How Do I Find Dairy-Free Toothpaste?

Read the ingredients every time your purchase toothpaste. Since the labeling regulations on non-food items are less stringent, there is a good chance that ingredients and ingredient suppliers can change without notice.

You can consult our Dairy Ingredient List to help identify milk ingredients on toothpaste. If you are still uncertain about any of the ingredients, you can contact the manufacturer. The manufacturer’s contact information has to be printed on the package.

What Toothpastes Are Dairy-Free?

Most toothpastes are dairy-free. Due to ever-changing labels, and even different ingredients in different regions, it’s difficult to give you a complete list. But many brands now shun animal-derived ingredients, including dairy. At last check, the following brands of toothpaste do not contain any dairy ingredients:

And I received the following information on Sensodyne toothpaste (from the manufacturer, GlaxoSmithKline Consumer Healthcare):

Following a review of the product formulations and supplier documentation, we can confirm that the majority of Sensodyne® toothpastes do not contain dairy products. However, the presence of trace levels of these materials in the final product as a result of third party manufacturing processes cannot be excluded. Sensodyne Extra Fresh* contains a very small quantity of butter distillate in the flavour ingredient.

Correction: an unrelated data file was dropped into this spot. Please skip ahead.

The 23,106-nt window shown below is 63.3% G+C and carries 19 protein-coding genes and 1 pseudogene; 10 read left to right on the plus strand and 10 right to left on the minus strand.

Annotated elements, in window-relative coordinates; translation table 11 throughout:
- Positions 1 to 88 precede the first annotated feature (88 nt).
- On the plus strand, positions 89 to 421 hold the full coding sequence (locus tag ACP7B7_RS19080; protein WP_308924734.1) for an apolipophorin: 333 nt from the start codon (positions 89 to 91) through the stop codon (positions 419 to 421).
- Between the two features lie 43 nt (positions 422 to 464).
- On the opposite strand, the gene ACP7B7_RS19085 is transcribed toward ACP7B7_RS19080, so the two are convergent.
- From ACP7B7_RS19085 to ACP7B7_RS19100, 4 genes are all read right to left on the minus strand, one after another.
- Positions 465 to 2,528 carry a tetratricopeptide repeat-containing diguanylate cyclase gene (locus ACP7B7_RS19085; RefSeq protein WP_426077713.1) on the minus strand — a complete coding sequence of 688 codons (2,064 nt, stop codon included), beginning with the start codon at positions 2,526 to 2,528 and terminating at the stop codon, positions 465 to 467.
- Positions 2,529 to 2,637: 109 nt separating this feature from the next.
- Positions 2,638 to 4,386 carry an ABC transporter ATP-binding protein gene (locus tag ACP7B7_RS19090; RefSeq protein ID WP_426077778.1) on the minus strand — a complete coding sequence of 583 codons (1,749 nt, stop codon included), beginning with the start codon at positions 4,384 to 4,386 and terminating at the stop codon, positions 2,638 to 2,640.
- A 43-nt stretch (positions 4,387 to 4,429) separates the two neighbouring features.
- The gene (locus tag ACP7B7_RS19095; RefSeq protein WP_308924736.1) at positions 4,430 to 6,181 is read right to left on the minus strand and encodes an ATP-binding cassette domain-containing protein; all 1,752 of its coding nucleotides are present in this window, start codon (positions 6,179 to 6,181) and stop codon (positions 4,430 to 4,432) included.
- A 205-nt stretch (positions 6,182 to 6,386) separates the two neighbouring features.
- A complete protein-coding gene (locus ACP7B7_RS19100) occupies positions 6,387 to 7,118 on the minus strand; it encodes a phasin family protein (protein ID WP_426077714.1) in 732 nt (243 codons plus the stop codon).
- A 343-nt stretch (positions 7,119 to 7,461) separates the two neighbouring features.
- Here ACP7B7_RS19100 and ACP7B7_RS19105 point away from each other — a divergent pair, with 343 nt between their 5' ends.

The above information is subject to change at any time. This post is for informational purposes only. Always read the label before purchase and use to ensure that a product is safe for you! If you note dairy in a toothpaste, or you find a great dairy-free option, please kindly leave a comment below to share your experience. 

Share the Awareness

Our hearts go out to Monique Altamirano, Denise’s mother, and to other families who have lost a loved one to a milk allergy. In their honor, we’ll continue to promote respect for the Rodney Dangerfield of food allergies.

Milk Allergies are Real - Why We Must Respect the Rodney Dangerfield of Food Allergies

About Author

Alisa is the founder of GoDairyFree.org, Food Editor for Allergic Living magazine, and author of the best-selling dairy-free book, Go Dairy Free: The Guide and Cookbook for Milk Allergies, Lactose Intolerance, and Casein-Free Living, and the new cookbook, Eat Dairy Free: Your Essential Cookbook for Everyday Meals, Snacks, and Sweets. Alisa is also a professional recipe creator and product ambassador for the natural food industry.

4 Comments

  1. Brittany Daniels on

    What about Dr. Brite flouride free toothpaste? It is a toothpaste made by dentist with one of her family members that is made with ingredients you can pronounce. I can have very small amounts of milk in my diet, but if I have too much it makes my nose run all of the time. I had to stop having dairy in my diet last year, because I had 3 different bouts of allergy/colds that lasted for at least a week long.